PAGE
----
But, this situation also encourages the concentration of those types of land uses which generally do not integrate well in more regulated environments. Because zoning, the basic tool used by the County for protecting adjacent lands from possibly undesirable uses, is unavailable, there is little protection to landowners in the unzoned areas. As more people move into rural areas, there is often an increased demand for limited available services. In addition to creating the potential for land use conflicts, less regulated development and a heightened demand for limited services may also result in substandard building standards and infrastructure which may need to be addressed with public funding. In combination, these trends contribute to some diminishment of the rural character which attracted residents at the outset.
Recently, there has been a distinct trend toward creation of 35-40 acre parcels in rural areas. Approximately 20,000 additional acres have been divided into parcels of this size over the past three (3) years. This trend is largely in response to the general lack of economical development alternatives, combined with the fact that 35 acres is the regulatory threshold below which properties need to go through the subdivision process (also see Section 7.0 Special and Unique Land Uses). Parcels of this size do not require a full suite of services and do provide the opportunity to maintain a degree of openness and agricultural character. However, this type of land use is extremely land intensive (accommodating only about 50 persons per square mile) and does not allow for the continuation of traditional agriculture in most cases.
Another concern in more rural areas relates to the difficulty in accommodating various needed or desired non-residential and non-agricultural uses. As an example, the need for a small-scale rural shopping center may be well-recognized, but difficult to develop due to a combination of limited facilities and a regulatory system which is better tailored to serve more developed areas. Rural eastern County residents could benefit from additional local employment opportunities or transportation improvements as most now commute substantial distances to jobs located in the metropolitan area. Please also refer to Sections 15.0- Land Development Regulations and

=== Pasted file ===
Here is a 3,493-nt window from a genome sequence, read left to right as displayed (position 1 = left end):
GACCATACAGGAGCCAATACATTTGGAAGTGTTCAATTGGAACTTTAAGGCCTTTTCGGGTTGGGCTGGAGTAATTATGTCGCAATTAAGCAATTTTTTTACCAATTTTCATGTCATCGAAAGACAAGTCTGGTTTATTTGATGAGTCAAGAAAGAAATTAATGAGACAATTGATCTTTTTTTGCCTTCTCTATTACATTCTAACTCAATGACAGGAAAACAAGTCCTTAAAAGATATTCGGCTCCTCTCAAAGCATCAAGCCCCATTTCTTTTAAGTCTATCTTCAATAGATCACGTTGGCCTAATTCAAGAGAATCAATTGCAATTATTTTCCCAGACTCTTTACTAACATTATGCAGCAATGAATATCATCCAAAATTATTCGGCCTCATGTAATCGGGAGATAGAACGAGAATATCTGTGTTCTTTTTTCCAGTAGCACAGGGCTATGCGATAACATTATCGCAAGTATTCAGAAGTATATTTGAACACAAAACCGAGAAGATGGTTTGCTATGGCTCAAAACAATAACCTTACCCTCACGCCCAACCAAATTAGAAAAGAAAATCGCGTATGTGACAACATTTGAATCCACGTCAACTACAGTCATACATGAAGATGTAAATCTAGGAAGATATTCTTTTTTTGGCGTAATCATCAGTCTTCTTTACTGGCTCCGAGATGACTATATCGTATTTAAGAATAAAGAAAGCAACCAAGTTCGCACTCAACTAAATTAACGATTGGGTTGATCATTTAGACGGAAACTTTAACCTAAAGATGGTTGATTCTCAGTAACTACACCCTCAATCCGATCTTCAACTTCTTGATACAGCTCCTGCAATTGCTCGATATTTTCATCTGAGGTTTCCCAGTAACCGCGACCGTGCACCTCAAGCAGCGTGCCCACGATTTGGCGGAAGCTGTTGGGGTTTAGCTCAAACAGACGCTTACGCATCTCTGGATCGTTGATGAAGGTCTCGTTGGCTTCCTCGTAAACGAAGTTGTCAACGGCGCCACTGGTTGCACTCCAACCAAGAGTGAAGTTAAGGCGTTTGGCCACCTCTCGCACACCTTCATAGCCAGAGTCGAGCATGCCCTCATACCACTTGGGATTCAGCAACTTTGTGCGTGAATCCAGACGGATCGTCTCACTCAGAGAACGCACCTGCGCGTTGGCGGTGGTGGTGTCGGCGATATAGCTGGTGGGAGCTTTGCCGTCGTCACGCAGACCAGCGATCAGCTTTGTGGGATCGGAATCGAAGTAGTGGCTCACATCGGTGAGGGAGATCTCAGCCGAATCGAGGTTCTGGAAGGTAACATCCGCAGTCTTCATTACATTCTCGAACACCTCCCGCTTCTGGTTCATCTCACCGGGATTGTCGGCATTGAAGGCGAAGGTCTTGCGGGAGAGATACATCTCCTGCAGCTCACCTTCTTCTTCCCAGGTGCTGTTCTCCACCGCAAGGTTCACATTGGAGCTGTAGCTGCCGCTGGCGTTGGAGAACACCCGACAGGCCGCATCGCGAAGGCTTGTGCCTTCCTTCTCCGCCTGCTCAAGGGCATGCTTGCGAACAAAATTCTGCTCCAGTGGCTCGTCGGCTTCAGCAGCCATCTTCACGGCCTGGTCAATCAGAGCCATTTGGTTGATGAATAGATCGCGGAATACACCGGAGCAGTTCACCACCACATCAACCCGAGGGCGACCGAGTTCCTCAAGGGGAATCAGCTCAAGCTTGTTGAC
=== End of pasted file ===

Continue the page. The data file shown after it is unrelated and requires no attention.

5.0- Economic Development.
Goal 6.5 Encourage the preservation of agricultural uses as an important contributor to the economy and land use character of the County.
Policy 6.5.1
Allow for the location of limited supporting commercial uses at locations convenient to serve the needs of rural County residents provided that the requisite level of services are available or will be available in a timely fashion.
Policy 6.5.2
Encourage appropriate opportunities for employment within rural areas.
Policy 6.5.3
Encourage the use of strategies such as land trusts and conservation easements which result in the preservation of agricultural or open land use and character.
Policy 6.5.4
Support the development of land use regulations and procedures which are tailored to meet the specific needs of rural County residents while still providing for adequate levels of service.
Policy 6.5.5
Support statutory changes which will allow for the development of limited regulations concerning facility and services provision for parcels of 35 acres or greater.
Policy 6.5.6
Encourage the reporting of 35 acre tract development for the health, welfare and safety of county residents.
Policy 6.5.7
Discourage the proliferation of locally unwanted and potentially hazardous land uses in rural and especially unzoned areas.
ISSUE 6.6 Promote Intergovernmental Land Use Cooperation
The land use policies and programs of the unincorporated County are integrally related with those of its municipalities. The City of Colorado Springs is obviously the major municipal player in this dynamic because it is home to about 70% of the County's population, it has large expanses of developable land and has a major investment in the provision of utilities. The City of Fountain and the Town of Monument can also be expected to play important future roles in urban development, because they are actively developing, have annexed large amounts of vacant developable property and have established extensive future urban growth areas.